Get Real, Anon, Big Solar, Pushmi Pullyu aka Lensman, Anti see-Through, Khai L.

The explanation of a “Sample Bias Error” in the CR’s survey results being mostly earlier cars, makes perfect sense. Tesla was still figuring out how to build an entirely new car from the ground up.

The Acid Test is true, Tesla owners love their cars, and nearly all would do so again. But the real test will be how Model X gets reviewed. That vehicle builds on everything that came before and hints at things to come (Model 三).

The argument that “below average” reliability is mostly due to very early production cars is good spin on Elon’s part, but doesn’t hold up to logical analysis. The production of the Model S started out slowly, and has been gradually ramping up ever since. The sample size available to CR has increased over the years, as the number of total Model S’s has increased. If the problems had been mainly with early production cars, then the percentage of such problems should have gone down over time, as the percentage of early production cars would have been swamped by much greater numbers from later production. But CR’s rating hasn’t gone up over time; it’s gone down. Their first reliability rating was “above average”, the second was “average”, and now this new one is “below average”. The trend is going in the direction opposite what it should be, if the primary problem was early production cars. However, note that CR’s reliability ratings are based on detailed surveys of consumers who actually own the product in question. One must ask if there is bias on the part of those who own the product. Bias is often pronounced in early adopters, and Tesla’s 97%… Read more »

That shows a fundamental misunderstanding of CR’s rating system.

If you look at reliability across years as a current snapshot, the ratings have gone up.

However, what changed is as the cars age, the older cars have more problems cropping up that didn’t show up in previous surveys, which makes CR change their ratings for the older cars and the overall rating for the car goes down.

The old “there was a problem but now it’s fixed” excuse is used by every manufacturer that gets a bad review. Sometimes that’s true, but more often it isn’t. People will have to judge how well it applies to Tesla.

Elon solved the DU problem last year during an earnings call, with a 50 cent shim fix. Alas! The new drive units are still failing. Just check the number of failures in P85D models. And it is not just the noise, Eventually, the noisy units all die completely. Tesla is now asking owners to keep driving with the annoying milling noise, even though owners find it embarrassing to drive around in a $100K clunker.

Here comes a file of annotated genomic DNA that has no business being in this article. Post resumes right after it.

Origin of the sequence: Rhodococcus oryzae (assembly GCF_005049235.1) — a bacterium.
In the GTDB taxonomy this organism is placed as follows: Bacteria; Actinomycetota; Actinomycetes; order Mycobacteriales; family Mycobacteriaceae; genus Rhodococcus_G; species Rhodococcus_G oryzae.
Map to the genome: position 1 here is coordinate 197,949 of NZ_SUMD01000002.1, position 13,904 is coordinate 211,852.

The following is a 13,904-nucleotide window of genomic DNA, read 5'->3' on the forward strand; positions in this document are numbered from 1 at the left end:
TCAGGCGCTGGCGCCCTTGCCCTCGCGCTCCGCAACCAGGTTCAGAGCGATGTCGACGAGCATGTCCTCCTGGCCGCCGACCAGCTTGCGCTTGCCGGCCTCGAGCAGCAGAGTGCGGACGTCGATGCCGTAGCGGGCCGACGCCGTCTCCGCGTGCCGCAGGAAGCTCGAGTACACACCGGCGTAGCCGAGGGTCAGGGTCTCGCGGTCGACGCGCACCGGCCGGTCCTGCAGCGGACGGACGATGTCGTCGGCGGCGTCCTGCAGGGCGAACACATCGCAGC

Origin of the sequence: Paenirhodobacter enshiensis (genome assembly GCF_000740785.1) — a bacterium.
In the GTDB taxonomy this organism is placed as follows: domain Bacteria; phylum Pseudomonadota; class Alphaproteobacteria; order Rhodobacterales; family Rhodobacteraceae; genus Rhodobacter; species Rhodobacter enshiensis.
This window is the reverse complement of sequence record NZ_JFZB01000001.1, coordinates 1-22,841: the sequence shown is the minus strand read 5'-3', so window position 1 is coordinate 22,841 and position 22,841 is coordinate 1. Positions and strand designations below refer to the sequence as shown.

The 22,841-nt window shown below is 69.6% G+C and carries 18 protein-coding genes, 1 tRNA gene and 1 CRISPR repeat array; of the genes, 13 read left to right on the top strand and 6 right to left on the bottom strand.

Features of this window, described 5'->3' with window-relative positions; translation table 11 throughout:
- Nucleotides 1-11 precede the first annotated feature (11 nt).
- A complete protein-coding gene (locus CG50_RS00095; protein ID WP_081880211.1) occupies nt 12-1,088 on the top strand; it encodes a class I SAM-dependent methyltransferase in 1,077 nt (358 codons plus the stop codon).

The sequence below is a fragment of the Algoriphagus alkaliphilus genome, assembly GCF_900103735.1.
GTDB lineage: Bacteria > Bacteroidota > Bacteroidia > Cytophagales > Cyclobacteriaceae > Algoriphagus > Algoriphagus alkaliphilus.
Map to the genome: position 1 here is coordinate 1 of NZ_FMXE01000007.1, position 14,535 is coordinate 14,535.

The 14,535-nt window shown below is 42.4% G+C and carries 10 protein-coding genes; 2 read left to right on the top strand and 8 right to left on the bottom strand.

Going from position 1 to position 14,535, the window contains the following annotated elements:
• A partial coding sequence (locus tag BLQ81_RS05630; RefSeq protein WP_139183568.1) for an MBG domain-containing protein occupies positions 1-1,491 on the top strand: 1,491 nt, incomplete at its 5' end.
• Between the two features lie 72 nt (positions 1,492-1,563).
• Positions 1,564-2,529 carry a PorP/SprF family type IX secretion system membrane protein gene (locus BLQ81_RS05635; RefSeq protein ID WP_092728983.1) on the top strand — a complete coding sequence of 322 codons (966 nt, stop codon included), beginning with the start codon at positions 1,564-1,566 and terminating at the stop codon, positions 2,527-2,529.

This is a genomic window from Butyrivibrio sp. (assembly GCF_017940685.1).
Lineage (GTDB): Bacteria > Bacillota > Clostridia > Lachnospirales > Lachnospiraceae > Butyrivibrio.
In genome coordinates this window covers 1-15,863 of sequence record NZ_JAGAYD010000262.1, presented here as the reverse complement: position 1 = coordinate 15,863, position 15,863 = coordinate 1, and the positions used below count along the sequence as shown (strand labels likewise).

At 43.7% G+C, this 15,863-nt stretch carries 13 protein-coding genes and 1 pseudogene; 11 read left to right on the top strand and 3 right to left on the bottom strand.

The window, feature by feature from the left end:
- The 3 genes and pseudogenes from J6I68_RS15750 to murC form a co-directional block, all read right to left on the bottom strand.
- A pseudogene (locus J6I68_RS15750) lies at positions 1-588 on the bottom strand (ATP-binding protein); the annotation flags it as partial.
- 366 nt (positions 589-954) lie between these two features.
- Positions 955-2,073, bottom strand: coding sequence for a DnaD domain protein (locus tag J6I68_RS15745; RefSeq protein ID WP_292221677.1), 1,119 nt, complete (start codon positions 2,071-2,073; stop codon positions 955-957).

Says the resident troll Slime Through.

Umm, there is a simple explanation to the decline in the Model S’s reliability. The ’13 and late ’12 models might have held up for a year or so, but by ~3 years (now) more problems have come up. I own one and there has been small problems but were all fixed w/o cost in an hour or so. CR needs to qualify their poll, b/c a easy fix door handle and a transmission problem both counts as “reliability issues”. This should be parsed out in their polls and they are not.

They are. Drive train issues get more weight than door handles.

CR is treating all Model S as one “model year” because Tesla don’t do model years.
It would be more accurate to base it on each calendar year to see if there really is an incremental improvement over time.

Tesla’s do technically have a model year, it’s just that it’s based solely on the production date. CR does break down the results by model year.

Too bad he doesn’t take this issue seriously, either with the Roadster nor the S. How will he deal with the X?

the fact that the “founder’s edition” model x cars were hand-built tells you that that car is going to be a nightmare getting off a production line alone, not to mention problems that occur when the cars are put to daily use. i find it hard to believe that the model x is really going to be a regular production line vehicle. so much about the way that tesla operates leads me to think that musk isn’t running tesla as a “going concern” but is rather positioning the company to develop core competence assets to pump up the value of the company for eventual sale. when it comes to product realizations, musk shows a propensity for developing rube goldberg “gee whiz” gadgets that seek to solve problems that don’t appear to be particularly important. i mean really, how important is it that the door handles pop out upon detection of a person’s hand? it’s great that the falcon wing doors allow a person to stand up in the back seat, but what is the practical use of this feature? it’s not like people in the back seat are going to want to stand up to stretch their legs while the… Read more »